James Edward Buttersworth (1817-1894)

Born in London, England in 1817 to a family of maritime artists, James Edward Buttersworth specialized in maritime art and is considered among the foremost American ship portraitists of the nineteenth century.[1] His paintings are particularly known for their meticulous detail, dramatic settings, and grace in movement. He studied painting with his father Thomas Buttersworth Jr., who was also noted for the genre.

James moved to the United States around 1845 and settled in West Hoboken, New Jersey while maintaining a Brooklyn studio in 1854. He returned to England in 1851 for The Race for the Hundred Pound Cup that took place on 22 August  of that year. His sketches and paintings of that yachting competition provide the definitive record of events in a benchmark season of sailing.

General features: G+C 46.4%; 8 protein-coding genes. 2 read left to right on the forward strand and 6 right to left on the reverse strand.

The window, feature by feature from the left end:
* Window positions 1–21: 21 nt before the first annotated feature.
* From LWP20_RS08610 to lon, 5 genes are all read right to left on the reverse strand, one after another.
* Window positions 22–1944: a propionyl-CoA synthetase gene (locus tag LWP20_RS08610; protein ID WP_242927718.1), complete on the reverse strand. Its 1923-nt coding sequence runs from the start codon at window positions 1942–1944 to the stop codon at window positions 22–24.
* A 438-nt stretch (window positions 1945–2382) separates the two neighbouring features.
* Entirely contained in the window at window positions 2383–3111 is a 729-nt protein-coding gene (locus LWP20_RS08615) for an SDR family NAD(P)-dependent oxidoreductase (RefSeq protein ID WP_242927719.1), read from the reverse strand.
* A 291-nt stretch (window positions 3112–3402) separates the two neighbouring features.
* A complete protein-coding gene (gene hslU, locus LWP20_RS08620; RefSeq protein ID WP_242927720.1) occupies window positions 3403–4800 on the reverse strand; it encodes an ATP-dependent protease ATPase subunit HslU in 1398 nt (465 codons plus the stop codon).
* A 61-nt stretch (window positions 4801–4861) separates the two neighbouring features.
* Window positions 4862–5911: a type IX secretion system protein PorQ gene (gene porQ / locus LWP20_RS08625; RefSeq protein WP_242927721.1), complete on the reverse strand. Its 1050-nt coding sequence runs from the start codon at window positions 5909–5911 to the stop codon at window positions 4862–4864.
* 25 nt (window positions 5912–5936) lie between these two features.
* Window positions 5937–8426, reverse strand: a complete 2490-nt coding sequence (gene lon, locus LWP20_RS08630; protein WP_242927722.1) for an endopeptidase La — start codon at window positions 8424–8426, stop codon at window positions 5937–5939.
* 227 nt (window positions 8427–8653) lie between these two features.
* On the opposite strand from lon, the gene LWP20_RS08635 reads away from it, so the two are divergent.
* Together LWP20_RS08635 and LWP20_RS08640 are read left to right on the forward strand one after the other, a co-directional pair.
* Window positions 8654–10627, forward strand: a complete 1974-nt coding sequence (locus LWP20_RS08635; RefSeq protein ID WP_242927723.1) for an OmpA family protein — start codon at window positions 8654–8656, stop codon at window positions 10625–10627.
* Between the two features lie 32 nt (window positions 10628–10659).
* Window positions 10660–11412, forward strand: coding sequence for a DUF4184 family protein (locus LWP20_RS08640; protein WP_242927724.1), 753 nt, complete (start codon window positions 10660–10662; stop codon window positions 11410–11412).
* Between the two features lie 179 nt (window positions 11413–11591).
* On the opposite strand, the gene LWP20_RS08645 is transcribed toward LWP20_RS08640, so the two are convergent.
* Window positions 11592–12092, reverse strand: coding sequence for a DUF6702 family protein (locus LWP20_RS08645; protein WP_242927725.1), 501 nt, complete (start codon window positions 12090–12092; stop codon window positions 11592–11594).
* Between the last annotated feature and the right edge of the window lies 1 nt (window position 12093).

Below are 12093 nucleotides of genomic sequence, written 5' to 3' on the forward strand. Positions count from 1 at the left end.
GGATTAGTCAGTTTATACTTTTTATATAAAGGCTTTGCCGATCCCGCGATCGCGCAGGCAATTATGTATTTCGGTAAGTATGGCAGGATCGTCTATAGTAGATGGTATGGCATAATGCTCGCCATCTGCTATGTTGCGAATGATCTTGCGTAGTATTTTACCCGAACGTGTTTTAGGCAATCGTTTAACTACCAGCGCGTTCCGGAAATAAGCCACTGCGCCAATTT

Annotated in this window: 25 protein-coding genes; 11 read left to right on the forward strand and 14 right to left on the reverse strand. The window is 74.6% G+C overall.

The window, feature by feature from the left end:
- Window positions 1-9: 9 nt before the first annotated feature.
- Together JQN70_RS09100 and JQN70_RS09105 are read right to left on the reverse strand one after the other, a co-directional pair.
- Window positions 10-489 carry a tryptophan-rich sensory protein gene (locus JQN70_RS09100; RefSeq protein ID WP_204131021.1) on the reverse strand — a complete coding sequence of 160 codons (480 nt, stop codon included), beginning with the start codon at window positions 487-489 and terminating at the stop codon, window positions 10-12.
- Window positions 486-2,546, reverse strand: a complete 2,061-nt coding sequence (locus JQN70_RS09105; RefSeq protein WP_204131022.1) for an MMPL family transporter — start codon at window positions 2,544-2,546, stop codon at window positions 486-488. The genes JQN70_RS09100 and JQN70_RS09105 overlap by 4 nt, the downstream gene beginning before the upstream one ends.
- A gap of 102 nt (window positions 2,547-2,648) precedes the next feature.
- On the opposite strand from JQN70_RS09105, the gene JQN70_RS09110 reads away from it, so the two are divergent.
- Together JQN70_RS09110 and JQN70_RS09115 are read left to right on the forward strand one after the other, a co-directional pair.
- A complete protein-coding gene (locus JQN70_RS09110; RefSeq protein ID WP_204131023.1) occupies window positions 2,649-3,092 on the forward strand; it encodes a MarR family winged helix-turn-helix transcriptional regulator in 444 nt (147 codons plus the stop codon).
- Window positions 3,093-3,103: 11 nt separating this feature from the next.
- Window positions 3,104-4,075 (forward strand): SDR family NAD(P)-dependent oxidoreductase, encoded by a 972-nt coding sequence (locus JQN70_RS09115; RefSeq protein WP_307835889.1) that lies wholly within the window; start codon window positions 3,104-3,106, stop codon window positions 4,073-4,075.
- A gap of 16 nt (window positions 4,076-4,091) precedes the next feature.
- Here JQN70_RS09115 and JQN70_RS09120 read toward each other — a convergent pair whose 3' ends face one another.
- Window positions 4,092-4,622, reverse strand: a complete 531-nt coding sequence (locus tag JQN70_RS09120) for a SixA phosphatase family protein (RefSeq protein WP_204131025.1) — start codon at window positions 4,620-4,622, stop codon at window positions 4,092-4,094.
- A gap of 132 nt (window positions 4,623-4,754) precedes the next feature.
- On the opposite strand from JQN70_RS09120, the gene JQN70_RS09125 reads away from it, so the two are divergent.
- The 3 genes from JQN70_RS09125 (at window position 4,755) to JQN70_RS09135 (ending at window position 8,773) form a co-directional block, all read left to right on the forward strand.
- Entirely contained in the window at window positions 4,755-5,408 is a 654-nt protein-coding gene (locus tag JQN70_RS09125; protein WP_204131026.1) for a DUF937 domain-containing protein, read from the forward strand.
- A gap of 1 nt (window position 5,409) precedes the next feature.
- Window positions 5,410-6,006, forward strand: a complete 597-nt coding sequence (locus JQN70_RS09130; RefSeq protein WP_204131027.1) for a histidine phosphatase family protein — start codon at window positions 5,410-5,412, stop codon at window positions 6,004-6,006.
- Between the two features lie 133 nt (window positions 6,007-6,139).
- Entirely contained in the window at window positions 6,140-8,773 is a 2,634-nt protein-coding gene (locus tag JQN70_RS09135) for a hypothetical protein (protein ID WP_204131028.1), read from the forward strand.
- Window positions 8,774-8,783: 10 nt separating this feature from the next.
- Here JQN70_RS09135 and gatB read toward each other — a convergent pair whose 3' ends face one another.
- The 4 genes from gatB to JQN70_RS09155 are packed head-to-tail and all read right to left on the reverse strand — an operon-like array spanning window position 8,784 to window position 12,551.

Buttersworth’s paintings of the 1893 Vigilant v. Valkyrie II Cup match were done one year before his death, completing the chronicling of America’s Cup races by oil painting just before the advent of successful photographic imagery. He was inducted into the America’s Cup Hall of Fame in 1999.

About 600 of his pieces survive today, which are held in private collections and museums all over the United States, including New York, New Jersey and Connecticut. His work has been featured on the television series Antiques Roadshow.